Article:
With the local climate, cost, and the environmental impact in mind, a cob schoolhouse based on traditional building techniques using earth was built. In 2005, Harald Muller had learned about cob building while working on a local homebuilding project with the non-profit organization House Alive, in which a group of volunteers built a house for a local coastal family with limited resources.
Construction began in 2006 with process being approached as an educational opportunity. Three local workers were hired and taught the technique and an open invitation given to the community and those passing through to participate. A free breakfast was offered to entice curious volunteers. With great efforts by Harald and Gino Cacciota, who devoted over three unpaid months of his time, and the help of a few volunteers, the walls steadily rose and were duly followed by a broad, thatched-palm roof typical of the region. There is one indoor classroom and two outdoor teaching areas. The school area is being continually being improved upon, with plans for more teaching spaces and an office space to accommodate growing classes and the need for additional services.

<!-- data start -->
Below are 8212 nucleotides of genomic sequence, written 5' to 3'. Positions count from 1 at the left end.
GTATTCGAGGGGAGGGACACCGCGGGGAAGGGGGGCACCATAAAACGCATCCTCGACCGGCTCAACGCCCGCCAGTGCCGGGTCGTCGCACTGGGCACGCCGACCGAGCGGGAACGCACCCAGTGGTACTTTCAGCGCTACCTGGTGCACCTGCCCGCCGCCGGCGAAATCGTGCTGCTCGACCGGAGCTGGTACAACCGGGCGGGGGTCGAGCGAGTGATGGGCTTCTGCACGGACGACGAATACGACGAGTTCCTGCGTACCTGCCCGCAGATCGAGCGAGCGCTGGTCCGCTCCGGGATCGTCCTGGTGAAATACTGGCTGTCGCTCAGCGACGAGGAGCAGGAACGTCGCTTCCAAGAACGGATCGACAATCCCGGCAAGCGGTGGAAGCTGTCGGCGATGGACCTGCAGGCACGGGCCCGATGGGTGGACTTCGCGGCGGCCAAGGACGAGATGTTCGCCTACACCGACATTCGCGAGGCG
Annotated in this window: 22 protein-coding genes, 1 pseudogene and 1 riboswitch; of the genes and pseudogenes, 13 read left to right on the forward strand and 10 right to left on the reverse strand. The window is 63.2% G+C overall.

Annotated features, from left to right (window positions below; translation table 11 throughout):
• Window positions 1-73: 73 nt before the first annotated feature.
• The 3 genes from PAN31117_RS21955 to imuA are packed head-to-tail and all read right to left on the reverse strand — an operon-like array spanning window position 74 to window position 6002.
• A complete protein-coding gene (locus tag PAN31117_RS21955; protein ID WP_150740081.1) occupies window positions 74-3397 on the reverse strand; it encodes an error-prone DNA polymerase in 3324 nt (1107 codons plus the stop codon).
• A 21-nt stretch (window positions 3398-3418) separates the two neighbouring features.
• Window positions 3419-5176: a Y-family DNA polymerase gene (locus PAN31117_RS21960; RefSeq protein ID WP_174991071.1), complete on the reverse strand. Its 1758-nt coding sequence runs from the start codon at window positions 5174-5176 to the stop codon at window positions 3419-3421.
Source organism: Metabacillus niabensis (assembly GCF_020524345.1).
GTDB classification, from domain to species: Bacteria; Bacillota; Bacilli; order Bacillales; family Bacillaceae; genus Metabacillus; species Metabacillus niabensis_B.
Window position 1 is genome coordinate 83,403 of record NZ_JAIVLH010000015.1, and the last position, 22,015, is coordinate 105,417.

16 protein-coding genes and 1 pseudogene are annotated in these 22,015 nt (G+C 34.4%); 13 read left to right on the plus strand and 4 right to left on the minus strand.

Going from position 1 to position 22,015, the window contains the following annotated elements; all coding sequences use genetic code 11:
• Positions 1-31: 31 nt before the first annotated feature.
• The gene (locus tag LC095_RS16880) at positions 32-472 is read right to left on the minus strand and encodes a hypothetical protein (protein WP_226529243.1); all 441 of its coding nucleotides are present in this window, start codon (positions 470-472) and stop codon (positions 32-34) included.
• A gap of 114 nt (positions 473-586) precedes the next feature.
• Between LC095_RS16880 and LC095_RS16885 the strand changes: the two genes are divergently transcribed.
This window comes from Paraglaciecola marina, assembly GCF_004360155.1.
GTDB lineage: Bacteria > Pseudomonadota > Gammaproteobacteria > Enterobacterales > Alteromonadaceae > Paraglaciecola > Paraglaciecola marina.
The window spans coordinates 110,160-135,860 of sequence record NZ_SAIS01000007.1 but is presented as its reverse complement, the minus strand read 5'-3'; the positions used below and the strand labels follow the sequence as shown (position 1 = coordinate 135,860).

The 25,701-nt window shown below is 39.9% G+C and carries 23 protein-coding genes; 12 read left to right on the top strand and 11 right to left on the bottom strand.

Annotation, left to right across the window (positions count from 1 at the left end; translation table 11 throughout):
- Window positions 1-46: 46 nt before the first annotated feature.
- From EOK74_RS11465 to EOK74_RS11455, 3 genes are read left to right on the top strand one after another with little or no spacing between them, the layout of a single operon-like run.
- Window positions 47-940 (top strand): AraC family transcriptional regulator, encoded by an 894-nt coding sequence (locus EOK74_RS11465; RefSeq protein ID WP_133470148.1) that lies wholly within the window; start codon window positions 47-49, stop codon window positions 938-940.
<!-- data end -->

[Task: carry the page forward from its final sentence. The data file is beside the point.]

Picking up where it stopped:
La Escuelita would like to extend thanks to all those who have helped make our dream a reality! Those names include Harald, our tireless project manager year after year; Gino, without whose help and experience we would never have gotten off the ground; as well as the many builders and other helpers that include Freddy, Nico, Benito, Julio, Reyan, Jacko, Huw, Merrell, Fred, Stephany, Pedro, and Alvarro. Our thanks goes out to all of you!